Behind the Brand

Anne Dempsey: Devotion to Winemaking

Anne Dempsey Skyside

Mar. 23, 2021

“Be your own advocate.”

That is the advice Anne Dempsey has for women looking to get into the wine industry. Dempsey, Winemaker for Skyside Wines, spoke with us recently about her career and what she sees in the future of winemaking. From her family’s introduction to the business with her grandfather in the 1920s all the way up to today, history has given her a unique perspective on winemaking.

And to hear Dempsey tell it, winemaking is a beautiful industry, but not for the faint of heart. “You will hear people tell you no a lot before they tell you yes,” she said. “You can’t let challenges stop you from pursuing your goals. From the moment I decided to get into wine, it took a lot of grit and passion to find my footing.”

It takes a certain amount of self-certainty to thrive in the industry, according to Dempsey. “When someone tells me no, my internal voice says, ‘you’re wrong, I’ll show you.’”

Dempsey on destiny

“My first memories of wine are of the stories of my mother’s childhood growing up on a farm with a vineyard, working the vines, picking grapes, growing their food in Sonoma County,” Dempsey told us. “My mom and her siblings loved this life and so, as a kid, wine seemed like a member of our family.” To say that Dempsey has wine in her blood would be an oversimplification. “Wine is a part of me on so many levels,” she said. “It’s a piece of my family’s history that I take with me each day and helps me stay close to those no longer with us.”

Dempsey added her own place to the family history in college, inspired by big family gatherings which always included amazing home-cooked meals and stories, and sharing wine was always on the menu. “I didn’t quite realize the impact this made on me,” Dempsey told us, “until I was in college trying to find a career path that meant something to me. I remember sitting in my first class, Introduction to Winemaking, and the professor dazzled me with wine’s impact on the world including its history, art, global economy, tradition, and science, and that’s the moment I decided to pursue wine and never really looked back.”

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Making it in the field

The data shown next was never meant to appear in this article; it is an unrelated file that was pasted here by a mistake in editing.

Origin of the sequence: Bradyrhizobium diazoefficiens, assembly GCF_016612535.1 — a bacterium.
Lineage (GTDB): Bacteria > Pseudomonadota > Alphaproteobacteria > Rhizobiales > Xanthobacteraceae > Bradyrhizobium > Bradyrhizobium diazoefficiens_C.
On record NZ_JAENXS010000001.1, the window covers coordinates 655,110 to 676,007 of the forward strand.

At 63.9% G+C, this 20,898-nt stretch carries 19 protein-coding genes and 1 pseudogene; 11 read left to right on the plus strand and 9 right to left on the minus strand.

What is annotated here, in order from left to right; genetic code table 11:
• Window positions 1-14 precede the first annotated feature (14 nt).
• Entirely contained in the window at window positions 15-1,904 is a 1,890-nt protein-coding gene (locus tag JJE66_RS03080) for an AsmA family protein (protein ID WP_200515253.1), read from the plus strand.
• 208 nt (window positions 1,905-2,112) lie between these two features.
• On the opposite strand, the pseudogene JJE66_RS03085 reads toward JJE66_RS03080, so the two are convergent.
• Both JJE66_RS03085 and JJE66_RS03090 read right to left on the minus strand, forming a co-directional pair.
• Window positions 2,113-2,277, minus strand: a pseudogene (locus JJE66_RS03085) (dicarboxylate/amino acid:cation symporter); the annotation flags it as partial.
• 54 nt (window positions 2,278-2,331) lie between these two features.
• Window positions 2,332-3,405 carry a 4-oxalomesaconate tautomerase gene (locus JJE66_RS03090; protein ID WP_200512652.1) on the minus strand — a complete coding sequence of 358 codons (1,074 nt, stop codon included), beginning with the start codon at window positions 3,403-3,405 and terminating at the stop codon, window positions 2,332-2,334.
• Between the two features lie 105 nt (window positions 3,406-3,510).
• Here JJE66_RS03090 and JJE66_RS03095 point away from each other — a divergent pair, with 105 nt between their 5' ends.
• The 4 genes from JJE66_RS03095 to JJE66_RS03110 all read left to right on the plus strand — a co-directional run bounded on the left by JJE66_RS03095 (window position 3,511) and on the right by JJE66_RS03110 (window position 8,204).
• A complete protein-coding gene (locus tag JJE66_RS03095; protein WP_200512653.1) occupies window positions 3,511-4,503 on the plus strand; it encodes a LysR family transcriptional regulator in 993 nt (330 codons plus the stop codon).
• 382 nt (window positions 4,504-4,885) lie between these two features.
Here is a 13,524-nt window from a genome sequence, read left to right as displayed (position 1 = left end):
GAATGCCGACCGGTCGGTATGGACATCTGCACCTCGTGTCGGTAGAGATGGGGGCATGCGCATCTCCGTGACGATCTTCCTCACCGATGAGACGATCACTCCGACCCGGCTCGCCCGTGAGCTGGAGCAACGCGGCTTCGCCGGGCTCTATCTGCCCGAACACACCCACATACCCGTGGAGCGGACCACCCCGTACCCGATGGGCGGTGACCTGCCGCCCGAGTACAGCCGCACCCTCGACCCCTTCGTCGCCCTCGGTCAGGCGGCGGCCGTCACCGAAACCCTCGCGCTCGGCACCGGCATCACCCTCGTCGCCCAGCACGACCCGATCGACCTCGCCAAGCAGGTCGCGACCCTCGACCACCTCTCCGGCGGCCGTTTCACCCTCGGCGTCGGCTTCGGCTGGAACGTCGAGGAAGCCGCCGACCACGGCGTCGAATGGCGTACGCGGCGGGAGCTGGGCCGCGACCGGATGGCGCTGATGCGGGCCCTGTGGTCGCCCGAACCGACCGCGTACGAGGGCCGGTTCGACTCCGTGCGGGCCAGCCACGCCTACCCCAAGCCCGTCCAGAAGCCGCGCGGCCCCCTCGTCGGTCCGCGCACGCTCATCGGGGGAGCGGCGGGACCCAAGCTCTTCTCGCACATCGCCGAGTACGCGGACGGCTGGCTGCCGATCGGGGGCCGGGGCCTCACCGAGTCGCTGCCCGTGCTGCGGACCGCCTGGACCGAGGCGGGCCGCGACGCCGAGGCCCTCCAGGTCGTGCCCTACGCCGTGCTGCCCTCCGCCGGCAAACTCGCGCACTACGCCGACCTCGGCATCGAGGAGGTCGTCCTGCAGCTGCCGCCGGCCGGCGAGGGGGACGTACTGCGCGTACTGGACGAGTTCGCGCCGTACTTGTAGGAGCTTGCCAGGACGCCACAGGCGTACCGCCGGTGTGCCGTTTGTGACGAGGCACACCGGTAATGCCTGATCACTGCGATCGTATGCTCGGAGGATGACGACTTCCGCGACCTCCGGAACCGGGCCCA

Wine is personal for Dempsey.

“Each bottle of wine I make represents years of hard work and reminds me of the amazing people and memories involved,” she told us. And the creation of that wine is itself something of a miracle. “I found learning how to make wine could not come from a book,” she explained. “It takes years of seeing different seasons, styles, and vineyards to understand how to navigate mother nature.”

She has spent her adult life studying and creating wine, and has worked all over the world, including a highly formative stint spent working near Stellenbosch in South Africa. “There’s something very intense about the place,” she told us. “Imagine walking along a vineyard and a baboon crosses your path.” She was also greatly influenced by her time in the Champagne region.

“My favorite thing about wine is constantly exploring new regions, varieties and wines I’ve never tried.”

Nowadays, her region of focus is the North Coast of California and what it takes to grow throughout the region. “One thing you might not know,” she told us, “is how much the weather can change within a single day in the North Coast. Temperatures can easily change 40 degrees as the fog moves out in the morning pulling in the warmer air and returns each evening cooling things off. It’s that diurnal shift that makes the North Coast a great region for wine.”

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The industry

With over one hundred years in the industry, Dempsey’s family history puts her in a leadership position on California’s North Coast. “To me, being a leader in the wine industry means I have a responsibility,” she told us.

“Wine has so much history that I want to honor those before me and those to come. It’s important that the decisions we make today pave the way for future generations.” She added, “We must take care of our land, help to inspire promising young talent and always be humble enough to learn from history so we aren’t making the same mistakes.”

Dempsey recognizes that the industry cannot stagnate but must continue to grow and innovate. Finding inspiration is vital to her, she told us. “Today,” she said, “I look outside of the wine industry to various creative careers seeking out experts in their craft, like authors, artists, directors, chefs, and winemakers, and watch how they keep their creative spark alive.”